A SUBJECT-OBJECT ASYMMETRY IN THE ACQUISITION OF RELATIVE CLAUSES IN KOREAN AS A SECOND LANGUAGE
A variety of studies have reported that learners of English as a second language find subject relative clauses easier to produce and comprehend than direct object relatives, but it is unclear whether this preference should be attributed to structural factors or to a linear distance effect. This paper seeks to resolve this issue and to extend our understanding of SLA in general by investigating the interpretation of subject and direct object relative clauses by English-speaking learners of Korean, a left-branching language in which subject gaps in relative clauses are more distant from the head than are object gaps. The results of a comprehension task conducted with 53 beginning and intermediate learners point toward a strong preference for subject relative clauses, favoring the structural account.(Received November 30 2002)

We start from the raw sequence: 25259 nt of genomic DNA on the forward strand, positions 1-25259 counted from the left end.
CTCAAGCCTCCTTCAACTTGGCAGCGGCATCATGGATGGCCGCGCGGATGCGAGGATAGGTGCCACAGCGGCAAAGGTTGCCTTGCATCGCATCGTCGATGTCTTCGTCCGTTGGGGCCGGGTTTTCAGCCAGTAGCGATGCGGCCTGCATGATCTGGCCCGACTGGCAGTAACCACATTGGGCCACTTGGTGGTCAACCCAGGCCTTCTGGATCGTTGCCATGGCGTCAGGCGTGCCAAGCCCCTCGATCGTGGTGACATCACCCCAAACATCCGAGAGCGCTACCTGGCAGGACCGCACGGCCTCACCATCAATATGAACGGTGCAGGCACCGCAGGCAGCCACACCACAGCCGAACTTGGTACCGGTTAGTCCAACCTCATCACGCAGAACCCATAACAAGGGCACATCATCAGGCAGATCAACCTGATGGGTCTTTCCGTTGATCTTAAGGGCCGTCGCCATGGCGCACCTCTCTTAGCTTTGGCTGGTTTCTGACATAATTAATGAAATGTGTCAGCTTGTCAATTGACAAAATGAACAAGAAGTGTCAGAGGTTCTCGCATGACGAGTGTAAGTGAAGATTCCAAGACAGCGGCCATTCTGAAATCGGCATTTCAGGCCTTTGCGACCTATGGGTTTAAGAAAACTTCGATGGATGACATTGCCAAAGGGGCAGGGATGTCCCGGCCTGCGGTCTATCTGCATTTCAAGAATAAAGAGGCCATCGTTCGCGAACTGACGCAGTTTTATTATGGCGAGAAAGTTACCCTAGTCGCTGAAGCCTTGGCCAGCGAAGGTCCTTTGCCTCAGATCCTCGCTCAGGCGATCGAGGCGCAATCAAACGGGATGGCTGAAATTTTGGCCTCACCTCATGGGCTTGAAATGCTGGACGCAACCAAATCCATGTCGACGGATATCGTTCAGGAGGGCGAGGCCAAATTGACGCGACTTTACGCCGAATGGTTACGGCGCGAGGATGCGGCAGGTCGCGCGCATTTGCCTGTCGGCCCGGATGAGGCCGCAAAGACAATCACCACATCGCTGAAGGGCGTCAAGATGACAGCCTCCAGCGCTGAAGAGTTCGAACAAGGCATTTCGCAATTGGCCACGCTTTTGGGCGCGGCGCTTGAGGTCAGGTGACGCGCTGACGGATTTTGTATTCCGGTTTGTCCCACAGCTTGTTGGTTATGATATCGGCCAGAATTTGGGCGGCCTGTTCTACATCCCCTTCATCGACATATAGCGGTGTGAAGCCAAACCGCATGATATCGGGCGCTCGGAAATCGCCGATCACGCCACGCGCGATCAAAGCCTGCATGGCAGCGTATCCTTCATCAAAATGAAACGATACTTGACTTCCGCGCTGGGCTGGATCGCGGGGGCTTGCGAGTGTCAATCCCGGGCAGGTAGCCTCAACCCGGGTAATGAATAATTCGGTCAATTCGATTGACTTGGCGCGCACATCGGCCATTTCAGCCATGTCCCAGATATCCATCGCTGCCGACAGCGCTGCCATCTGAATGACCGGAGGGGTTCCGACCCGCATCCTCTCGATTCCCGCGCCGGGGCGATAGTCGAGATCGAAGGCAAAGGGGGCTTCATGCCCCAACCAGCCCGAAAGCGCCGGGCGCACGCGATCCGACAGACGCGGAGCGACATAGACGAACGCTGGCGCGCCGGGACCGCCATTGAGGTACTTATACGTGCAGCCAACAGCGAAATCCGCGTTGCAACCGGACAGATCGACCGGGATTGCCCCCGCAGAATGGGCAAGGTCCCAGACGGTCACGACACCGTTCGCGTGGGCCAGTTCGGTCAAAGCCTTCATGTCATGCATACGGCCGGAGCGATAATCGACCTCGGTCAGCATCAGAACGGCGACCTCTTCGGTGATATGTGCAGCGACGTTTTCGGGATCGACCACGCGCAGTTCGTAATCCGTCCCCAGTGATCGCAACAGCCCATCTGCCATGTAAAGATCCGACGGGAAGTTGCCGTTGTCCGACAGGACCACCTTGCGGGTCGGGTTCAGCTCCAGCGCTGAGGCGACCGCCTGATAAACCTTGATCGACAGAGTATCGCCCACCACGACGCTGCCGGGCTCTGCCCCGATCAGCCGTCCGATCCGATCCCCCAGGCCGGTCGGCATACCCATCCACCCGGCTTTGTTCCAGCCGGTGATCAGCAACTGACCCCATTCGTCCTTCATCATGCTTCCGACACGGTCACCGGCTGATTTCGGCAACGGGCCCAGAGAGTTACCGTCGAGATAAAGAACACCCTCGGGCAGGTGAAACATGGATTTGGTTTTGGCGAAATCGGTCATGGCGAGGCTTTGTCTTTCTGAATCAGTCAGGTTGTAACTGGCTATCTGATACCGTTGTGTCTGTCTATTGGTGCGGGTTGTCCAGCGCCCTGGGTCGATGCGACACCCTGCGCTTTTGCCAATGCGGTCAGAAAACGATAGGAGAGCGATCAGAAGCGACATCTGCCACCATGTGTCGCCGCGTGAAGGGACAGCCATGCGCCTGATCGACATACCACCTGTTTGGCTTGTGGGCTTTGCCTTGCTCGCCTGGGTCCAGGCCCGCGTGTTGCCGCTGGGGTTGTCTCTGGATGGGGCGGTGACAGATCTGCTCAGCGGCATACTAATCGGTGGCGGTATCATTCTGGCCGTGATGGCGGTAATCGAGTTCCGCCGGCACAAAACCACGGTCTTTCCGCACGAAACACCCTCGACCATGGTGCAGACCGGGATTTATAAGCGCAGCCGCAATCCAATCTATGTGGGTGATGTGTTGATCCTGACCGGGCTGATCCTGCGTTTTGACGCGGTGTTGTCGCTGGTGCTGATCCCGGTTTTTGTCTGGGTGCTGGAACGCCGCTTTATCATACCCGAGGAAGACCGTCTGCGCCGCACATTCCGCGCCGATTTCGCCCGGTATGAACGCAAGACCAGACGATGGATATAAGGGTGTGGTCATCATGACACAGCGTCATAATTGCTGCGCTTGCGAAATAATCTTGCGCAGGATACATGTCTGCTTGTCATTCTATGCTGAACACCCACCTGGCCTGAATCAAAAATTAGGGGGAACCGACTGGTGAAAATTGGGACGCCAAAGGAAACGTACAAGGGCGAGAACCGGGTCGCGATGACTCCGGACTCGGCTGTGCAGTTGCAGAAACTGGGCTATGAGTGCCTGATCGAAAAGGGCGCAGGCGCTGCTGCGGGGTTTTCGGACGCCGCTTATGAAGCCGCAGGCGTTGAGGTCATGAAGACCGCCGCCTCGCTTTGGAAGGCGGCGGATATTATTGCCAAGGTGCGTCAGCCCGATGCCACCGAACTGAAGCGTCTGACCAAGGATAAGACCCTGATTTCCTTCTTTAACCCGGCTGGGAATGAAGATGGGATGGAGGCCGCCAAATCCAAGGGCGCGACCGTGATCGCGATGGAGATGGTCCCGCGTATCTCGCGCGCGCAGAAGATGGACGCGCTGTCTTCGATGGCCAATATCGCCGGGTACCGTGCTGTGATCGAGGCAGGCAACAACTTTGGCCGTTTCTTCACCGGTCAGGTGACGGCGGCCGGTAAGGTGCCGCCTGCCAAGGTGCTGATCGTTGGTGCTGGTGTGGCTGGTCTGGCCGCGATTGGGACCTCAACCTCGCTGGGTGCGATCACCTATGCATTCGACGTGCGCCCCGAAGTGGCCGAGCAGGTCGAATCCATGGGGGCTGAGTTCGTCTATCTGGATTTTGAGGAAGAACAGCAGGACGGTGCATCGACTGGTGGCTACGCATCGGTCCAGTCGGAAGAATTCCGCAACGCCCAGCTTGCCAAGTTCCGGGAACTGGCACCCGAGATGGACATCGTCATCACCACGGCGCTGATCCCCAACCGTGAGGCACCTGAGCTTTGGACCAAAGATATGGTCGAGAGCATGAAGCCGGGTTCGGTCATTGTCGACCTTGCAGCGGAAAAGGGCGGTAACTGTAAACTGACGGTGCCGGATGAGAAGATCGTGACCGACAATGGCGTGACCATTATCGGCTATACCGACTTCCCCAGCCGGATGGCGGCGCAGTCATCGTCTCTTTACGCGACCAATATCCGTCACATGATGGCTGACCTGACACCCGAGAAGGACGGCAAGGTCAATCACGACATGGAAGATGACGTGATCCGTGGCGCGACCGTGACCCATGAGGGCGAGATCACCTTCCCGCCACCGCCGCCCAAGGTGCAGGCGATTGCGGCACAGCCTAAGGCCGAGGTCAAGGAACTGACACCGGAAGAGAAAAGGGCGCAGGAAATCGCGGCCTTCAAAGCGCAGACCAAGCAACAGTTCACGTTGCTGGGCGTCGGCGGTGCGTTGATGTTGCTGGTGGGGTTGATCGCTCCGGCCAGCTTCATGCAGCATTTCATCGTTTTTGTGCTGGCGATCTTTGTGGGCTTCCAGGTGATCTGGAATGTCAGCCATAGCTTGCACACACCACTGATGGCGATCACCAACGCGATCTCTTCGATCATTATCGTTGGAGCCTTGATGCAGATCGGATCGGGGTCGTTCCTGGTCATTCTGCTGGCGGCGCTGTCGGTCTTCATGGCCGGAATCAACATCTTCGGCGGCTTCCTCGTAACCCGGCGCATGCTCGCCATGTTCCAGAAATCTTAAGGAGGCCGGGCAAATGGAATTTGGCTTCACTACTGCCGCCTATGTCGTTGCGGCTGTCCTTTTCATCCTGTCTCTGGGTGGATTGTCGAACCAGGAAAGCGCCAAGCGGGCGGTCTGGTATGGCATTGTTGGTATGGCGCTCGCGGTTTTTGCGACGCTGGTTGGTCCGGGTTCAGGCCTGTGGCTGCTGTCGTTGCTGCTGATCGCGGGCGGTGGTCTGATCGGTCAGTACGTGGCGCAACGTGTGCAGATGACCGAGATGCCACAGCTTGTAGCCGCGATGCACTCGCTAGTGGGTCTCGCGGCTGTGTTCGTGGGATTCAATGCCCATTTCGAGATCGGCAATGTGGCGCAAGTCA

c1 Address correspondence to: William O'Grady, Department of Linguistics, University of Hawai'i, Honolulu, HI 96822; e-mail: firstname.lastname@example.org.